WSJ: A Smarter Approach to ETF Investing

Thomas Batcha |

ETF investing has become more complex. Here are 5 timely tips to consider.  **JB**

One thing investors in exchange-traded funds should know: The time of day makes a difference.  By not trading at the open or close of the market, investors improve their chances of minimizing transaction costs paid on ETF trades.
By Michael A. Pollock, WSJ.  July 10, 2017       Can you 2x your business in 3 years?  Click here.

Exchange-traded funds in the U.S. turn 25 years old next year, and the rapidly growing ETF universe continues to eat into traditional mutual-fund investing.

But while investors are trading ETFs more actively than ever, are they doing it more smartly? The answer, according to the pros, is too often no.

Overwhelmed by the swelling number of ETF choices, investors sometimes take shortcuts. They pick those just with the lowest fees or the strongest recent returns. Then, because ETFs are so easy to buy and sell—unlike their mutual-fund cousins, they can be traded all day on exchanges, like stocks—investors impatiently dump the laggards and move on to something else.

For all of these reasons, the returns that investors earn in ETFs often can lag behind the performance of the ETFs themselves.

As ETFs continue to attract more investor dollars, this may be a good time to step back and look at how to choose, trade and manage ETFs more safely:

1. Don’t get caught up in the buzz

Aiming to gain an edge in a competitive field, financial firms create high-sounding labels for ETFs, such as “smart beta,” “strategic beta” and “alternative beta.” Such terms usually mean that an ETF weights the stocks in its basket based on something other than market cap or that it employs a proprietary strategy to try to trim risk or beat the broad market.

Smart-beta funds can beat the market, at least for a while. But because their specialized strategies move in and out of vogue, stretches of good performance are frequently followed by lackluster returns, says Phil Bak, chief executive of Ann Arbor, Mich.-based ETF provider ACSI Funds and a former head of ETF listings at the New York Stock Exchange. What happens when a strategy becomes too popular is that the underlying stocks of the ETF become expensive, and the strategy then begins to underperform. Institutional players and professionals are continually rotating in and out of certain strategies, shifting to ones they believe are undervalued and due for a rebound.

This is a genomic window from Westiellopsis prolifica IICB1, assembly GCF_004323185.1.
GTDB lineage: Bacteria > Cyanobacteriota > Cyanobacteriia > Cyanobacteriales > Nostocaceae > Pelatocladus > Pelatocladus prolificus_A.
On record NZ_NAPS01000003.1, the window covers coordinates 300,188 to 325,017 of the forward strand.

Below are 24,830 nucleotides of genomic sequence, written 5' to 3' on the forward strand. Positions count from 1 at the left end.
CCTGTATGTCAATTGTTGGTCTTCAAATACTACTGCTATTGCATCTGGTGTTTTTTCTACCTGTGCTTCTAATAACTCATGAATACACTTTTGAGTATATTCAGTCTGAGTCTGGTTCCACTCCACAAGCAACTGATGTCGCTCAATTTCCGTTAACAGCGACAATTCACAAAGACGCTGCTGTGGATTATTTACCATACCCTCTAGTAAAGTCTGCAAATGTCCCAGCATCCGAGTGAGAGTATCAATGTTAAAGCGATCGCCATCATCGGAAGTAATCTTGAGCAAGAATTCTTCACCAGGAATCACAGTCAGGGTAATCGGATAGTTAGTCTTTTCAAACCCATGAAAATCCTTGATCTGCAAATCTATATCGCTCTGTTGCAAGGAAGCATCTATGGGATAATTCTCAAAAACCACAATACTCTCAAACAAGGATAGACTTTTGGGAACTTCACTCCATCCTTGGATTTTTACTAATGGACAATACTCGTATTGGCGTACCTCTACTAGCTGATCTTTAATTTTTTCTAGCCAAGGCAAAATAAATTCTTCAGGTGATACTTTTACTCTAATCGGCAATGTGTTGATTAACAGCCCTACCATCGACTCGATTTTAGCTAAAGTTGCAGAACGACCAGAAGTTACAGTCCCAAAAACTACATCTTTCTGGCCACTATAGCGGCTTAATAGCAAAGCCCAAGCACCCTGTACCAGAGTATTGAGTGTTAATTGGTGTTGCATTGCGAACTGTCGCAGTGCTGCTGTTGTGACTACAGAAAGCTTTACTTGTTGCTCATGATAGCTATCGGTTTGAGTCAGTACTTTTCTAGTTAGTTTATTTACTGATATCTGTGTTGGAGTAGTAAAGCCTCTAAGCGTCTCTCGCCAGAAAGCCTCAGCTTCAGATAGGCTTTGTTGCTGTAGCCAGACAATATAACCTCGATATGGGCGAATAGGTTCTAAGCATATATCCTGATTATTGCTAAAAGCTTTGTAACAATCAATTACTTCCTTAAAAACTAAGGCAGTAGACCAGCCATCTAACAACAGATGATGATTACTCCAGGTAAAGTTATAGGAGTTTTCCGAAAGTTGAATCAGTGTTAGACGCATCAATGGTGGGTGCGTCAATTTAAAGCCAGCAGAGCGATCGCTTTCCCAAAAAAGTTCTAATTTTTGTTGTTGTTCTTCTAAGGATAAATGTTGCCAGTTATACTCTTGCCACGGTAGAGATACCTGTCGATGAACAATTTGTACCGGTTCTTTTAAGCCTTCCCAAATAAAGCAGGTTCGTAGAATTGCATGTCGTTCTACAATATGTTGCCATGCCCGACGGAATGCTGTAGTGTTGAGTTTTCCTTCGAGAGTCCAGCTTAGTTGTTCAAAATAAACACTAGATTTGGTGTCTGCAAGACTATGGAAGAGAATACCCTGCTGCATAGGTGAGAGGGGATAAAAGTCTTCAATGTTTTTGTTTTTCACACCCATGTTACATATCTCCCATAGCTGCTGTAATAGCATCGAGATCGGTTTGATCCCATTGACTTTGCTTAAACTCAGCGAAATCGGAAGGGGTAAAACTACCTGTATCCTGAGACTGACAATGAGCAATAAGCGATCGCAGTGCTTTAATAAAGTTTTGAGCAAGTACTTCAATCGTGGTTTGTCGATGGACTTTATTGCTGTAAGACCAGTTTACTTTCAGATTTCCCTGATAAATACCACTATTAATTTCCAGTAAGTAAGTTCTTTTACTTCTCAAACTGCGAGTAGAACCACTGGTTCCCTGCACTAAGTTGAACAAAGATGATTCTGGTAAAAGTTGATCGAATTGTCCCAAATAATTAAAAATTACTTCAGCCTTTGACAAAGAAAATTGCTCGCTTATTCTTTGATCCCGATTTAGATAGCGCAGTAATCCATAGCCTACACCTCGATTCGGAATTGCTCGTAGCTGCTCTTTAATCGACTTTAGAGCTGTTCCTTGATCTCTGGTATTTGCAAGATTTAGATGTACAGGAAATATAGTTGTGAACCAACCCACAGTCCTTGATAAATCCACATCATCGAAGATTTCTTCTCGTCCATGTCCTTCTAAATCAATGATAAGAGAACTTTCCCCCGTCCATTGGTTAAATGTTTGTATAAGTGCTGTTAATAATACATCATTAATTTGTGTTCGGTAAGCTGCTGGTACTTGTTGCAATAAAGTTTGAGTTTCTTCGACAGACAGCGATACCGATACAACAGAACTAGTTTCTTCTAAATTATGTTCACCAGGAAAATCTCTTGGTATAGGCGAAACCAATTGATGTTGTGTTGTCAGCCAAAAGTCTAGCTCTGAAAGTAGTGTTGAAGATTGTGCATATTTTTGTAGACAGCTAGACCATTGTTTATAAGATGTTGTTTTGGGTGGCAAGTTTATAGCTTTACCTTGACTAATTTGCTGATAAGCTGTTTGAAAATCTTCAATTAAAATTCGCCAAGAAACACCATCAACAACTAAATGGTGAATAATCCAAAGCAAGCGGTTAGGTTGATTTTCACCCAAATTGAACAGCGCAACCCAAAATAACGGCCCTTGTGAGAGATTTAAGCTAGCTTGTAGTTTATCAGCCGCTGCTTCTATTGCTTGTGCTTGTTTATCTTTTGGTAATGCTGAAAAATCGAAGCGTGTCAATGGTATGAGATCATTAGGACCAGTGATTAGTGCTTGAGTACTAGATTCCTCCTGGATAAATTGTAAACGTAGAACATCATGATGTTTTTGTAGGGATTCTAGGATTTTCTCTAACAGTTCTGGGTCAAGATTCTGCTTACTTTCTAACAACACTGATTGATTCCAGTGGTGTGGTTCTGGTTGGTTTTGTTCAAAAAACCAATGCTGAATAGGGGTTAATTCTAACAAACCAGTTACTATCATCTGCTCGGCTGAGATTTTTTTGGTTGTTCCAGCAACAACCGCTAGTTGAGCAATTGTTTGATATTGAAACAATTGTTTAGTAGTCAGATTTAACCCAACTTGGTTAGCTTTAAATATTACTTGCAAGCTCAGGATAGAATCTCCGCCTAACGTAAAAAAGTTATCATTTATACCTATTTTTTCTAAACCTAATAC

Dividend-focused ETFs, which did well in part of 2015 and last year, haven’t fared as well lately for this reason, Mr. Bak says.

People need to consider whether their investment-time horizons are long enough to justify owning an ETF whose performance could vary widely over several years.

2. Pick your spots when trading

In theory, an ETF’s net asset value should closely track the value of the stocks it holds. But the two can diverge more than usual at certain times of day—such as early, before some stocks have opened at 9:30 a.m. ET, or near the 4 p.m. close, when a rush of late orders can cause heightened volatility.

By not trading at the open or close, investors improve their chances of minimizing transaction costs paid on ETF trades, says Joel Dickson, Vanguard Group’s global head of investment research and development. He and others also advise using limit trades—specifying in advance the lowest price for a sale or highest price for a buy that you’re willing to accept.

Limit trades can be useful for a value play, such as trying to buy below where an ETF has been trading. But an alternative that offers price protection and better assurance of getting a trade done is a marketable limit order.